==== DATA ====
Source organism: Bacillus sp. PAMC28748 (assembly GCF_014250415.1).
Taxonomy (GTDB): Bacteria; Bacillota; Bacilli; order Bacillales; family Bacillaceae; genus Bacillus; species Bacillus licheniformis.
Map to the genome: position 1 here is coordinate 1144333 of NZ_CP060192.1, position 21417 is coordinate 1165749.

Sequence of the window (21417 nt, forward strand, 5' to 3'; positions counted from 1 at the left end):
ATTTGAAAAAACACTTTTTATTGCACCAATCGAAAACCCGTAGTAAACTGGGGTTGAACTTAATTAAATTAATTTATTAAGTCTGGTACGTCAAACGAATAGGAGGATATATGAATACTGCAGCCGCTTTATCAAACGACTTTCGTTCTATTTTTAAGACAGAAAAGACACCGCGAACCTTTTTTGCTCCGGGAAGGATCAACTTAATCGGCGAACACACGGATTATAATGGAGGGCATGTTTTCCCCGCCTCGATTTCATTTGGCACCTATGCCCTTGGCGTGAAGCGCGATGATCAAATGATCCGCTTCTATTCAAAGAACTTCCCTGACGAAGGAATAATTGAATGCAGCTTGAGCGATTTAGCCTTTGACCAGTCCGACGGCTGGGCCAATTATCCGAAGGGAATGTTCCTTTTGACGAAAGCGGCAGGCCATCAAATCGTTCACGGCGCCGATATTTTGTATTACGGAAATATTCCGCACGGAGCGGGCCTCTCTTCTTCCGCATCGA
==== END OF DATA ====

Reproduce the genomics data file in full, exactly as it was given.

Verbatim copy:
Source organism: Bacillus sp. PAMC28748 (assembly GCF_014250415.1).
Taxonomy (GTDB): Bacteria; Bacillota; Bacilli; order Bacillales; family Bacillaceae; genus Bacillus; species Bacillus licheniformis.
Map to the genome: position 1 here is coordinate 1144333 of NZ_CP060192.1, position 21417 is coordinate 1165749.

Sequence of the window (21417 nt, forward strand, 5' to 3'; positions counted from 1 at the left end):
ATTTGAAAAAACACTTTTTATTGCACCAATCGAAAACCCGTAGTAAACTGGGGTTGAACTTAATTAAATTAATTTATTAAGTCTGGTACGTCAAACGAATAGGAGGATATATGAATACTGCAGCCGCTTTATCAAACGACTTTCGTTCTATTTTTAAGACAGAAAAGACACCGCGAACCTTTTTTGCTCCGGGAAGGATCAACTTAATCGGCGAACACACGGATTATAATGGAGGGCATGTTTTCCCCGCCTCGATTTCATTTGGCACCTATGCCCTTGGCGTGAAGCGCGATGATCAAATGATCCGCTTCTATTCAAAGAACTTCCCTGACGAAGGAATAATTGAATGCAGCTTGAGCGATTTAGCCTTTGACCAGTCCGACGGCTGGGCCAATTATCCGAAGGGAATGTTCCTTTTGACGAAAGCGGCAGGCCATCAAATCGTTCACGGCGCCGATATTTTGTATTACGGAAATATTCCGCACGGAGCGGGCCTCTCTTCTTCCGCATCGA